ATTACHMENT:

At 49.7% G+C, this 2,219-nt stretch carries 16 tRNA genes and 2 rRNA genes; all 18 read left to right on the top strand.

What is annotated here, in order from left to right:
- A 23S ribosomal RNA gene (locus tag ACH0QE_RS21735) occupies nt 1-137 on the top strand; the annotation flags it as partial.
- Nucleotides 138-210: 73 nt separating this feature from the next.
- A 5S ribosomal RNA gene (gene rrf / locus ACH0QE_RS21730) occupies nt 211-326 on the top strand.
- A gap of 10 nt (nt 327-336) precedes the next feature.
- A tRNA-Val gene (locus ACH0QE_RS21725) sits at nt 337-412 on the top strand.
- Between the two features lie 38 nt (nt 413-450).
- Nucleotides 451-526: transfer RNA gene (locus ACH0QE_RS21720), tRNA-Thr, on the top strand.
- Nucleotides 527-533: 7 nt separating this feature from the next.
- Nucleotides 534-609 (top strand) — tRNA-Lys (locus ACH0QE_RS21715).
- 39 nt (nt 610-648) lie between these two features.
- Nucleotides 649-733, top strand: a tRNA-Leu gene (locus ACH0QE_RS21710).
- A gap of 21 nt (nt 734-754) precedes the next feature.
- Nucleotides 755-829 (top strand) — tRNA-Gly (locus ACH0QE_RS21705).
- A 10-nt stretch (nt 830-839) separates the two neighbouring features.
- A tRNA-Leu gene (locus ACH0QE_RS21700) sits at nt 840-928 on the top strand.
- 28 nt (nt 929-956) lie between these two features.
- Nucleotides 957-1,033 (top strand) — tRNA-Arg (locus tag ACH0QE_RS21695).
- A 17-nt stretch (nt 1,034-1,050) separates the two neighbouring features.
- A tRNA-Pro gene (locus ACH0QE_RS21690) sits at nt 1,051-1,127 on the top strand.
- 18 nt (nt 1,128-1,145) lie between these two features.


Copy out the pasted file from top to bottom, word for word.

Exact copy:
At 49.7% G+C, this 2,219-nt stretch carries 16 tRNA genes and 2 rRNA genes; all 18 read left to right on the top strand.

What is annotated here, in order from left to right:
- A 23S ribosomal RNA gene (locus tag ACH0QE_RS21735) occupies nt 1-137 on the top strand; the annotation flags it as partial.
- Nucleotides 138-210: 73 nt separating this feature from the next.
- A 5S ribosomal RNA gene (gene rrf / locus ACH0QE_RS21730) occupies nt 211-326 on the top strand.
- A gap of 10 nt (nt 327-336) precedes the next feature.
- A tRNA-Val gene (locus ACH0QE_RS21725) sits at nt 337-412 on the top strand.
- Between the two features lie 38 nt (nt 413-450).
- Nucleotides 451-526: transfer RNA gene (locus ACH0QE_RS21720), tRNA-Thr, on the top strand.
- Nucleotides 527-533: 7 nt separating this feature from the next.
- Nucleotides 534-609 (top strand) — tRNA-Lys (locus ACH0QE_RS21715).
- 39 nt (nt 610-648) lie between these two features.
- Nucleotides 649-733, top strand: a tRNA-Leu gene (locus ACH0QE_RS21710).
- A gap of 21 nt (nt 734-754) precedes the next feature.
- Nucleotides 755-829 (top strand) — tRNA-Gly (locus ACH0QE_RS21705).
- A 10-nt stretch (nt 830-839) separates the two neighbouring features.
- A tRNA-Leu gene (locus ACH0QE_RS21700) sits at nt 840-928 on the top strand.
- 28 nt (nt 929-956) lie between these two features.
- Nucleotides 957-1,033 (top strand) — tRNA-Arg (locus tag ACH0QE_RS21695).
- A 17-nt stretch (nt 1,034-1,050) separates the two neighbouring features.
- A tRNA-Pro gene (locus ACH0QE_RS21690) sits at nt 1,051-1,127 on the top strand.
- 18 nt (nt 1,128-1,145) lie between these two features.